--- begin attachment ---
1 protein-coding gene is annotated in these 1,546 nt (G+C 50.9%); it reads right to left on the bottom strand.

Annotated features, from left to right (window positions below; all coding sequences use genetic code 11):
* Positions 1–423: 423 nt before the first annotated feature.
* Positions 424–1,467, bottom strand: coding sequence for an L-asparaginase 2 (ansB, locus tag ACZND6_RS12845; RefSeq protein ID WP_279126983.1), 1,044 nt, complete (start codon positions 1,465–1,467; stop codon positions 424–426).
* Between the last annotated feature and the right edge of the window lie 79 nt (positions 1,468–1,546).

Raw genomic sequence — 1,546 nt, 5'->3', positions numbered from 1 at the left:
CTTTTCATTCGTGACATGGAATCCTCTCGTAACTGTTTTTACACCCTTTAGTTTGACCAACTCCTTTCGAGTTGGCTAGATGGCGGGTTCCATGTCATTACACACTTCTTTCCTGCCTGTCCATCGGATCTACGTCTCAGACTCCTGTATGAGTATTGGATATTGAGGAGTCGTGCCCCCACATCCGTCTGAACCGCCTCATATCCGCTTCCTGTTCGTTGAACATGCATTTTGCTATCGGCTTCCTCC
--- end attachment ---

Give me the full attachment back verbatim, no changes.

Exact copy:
1 protein-coding gene is annotated in these 1,546 nt (G+C 50.9%); it reads right to left on the bottom strand.

Annotated features, from left to right (window positions below; all coding sequences use genetic code 11):
* Positions 1–423: 423 nt before the first annotated feature.
* Positions 424–1,467, bottom strand: coding sequence for an L-asparaginase 2 (ansB, locus tag ACZND6_RS12845; RefSeq protein ID WP_279126983.1), 1,044 nt, complete (start codon positions 1,465–1,467; stop codon positions 424–426).
* Between the last annotated feature and the right edge of the window lie 79 nt (positions 1,468–1,546).

Raw genomic sequence — 1,546 nt, 5'->3', positions numbered from 1 at the left:
CTTTTCATTCGTGACATGGAATCCTCTCGTAACTGTTTTTACACCCTTTAGTTTGACCAACTCCTTTCGAGTTGGCTAGATGGCGGGTTCCATGTCATTACACACTTCTTTCCTGCCTGTCCATCGGATCTACGTCTCAGACTCCTGTATGAGTATTGGATATTGAGGAGTCGTGCCCCCACATCCGTCTGAACCGCCTCATATCCGCTTCCTGTTCGTTGAACATGCATTTTGCTATCGGCTTCCTCC